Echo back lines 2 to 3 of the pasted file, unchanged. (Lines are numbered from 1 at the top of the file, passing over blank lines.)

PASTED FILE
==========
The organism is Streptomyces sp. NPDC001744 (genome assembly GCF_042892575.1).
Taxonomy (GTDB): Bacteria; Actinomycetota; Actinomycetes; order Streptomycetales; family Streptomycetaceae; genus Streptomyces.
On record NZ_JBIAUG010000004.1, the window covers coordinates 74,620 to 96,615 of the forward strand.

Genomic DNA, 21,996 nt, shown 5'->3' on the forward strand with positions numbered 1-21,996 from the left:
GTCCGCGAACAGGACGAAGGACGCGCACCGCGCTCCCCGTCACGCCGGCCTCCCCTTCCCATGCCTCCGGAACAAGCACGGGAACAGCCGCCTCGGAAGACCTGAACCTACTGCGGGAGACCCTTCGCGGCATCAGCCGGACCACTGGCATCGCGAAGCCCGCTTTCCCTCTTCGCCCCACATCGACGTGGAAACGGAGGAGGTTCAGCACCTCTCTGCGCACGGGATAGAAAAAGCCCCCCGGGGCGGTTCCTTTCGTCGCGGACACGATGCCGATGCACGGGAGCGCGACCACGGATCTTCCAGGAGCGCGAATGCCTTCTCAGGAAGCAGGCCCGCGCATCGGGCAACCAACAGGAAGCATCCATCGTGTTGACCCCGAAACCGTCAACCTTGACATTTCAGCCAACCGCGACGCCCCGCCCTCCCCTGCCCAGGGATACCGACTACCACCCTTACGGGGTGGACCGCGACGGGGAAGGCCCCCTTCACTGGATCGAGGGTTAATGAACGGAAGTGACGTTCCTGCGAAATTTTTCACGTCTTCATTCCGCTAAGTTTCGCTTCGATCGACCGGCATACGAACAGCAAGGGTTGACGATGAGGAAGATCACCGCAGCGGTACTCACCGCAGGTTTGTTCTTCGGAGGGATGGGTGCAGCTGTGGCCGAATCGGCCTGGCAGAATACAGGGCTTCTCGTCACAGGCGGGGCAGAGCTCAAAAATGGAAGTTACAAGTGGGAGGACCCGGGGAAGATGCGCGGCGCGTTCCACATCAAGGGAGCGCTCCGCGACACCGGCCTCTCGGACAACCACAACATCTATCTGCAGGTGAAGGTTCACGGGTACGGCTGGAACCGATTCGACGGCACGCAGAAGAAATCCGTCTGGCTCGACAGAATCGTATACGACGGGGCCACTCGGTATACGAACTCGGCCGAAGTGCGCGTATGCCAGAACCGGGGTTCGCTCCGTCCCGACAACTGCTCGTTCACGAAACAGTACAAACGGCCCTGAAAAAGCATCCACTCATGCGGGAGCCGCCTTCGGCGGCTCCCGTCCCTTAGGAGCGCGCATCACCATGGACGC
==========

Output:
Taxonomy (GTDB): Bacteria; Actinomycetota; Actinomycetes; order Streptomycetales; family Streptomycetaceae; genus Streptomyces.
On record NZ_JBIAUG010000004.1, the window covers coordinates 74,620 to 96,615 of the forward strand.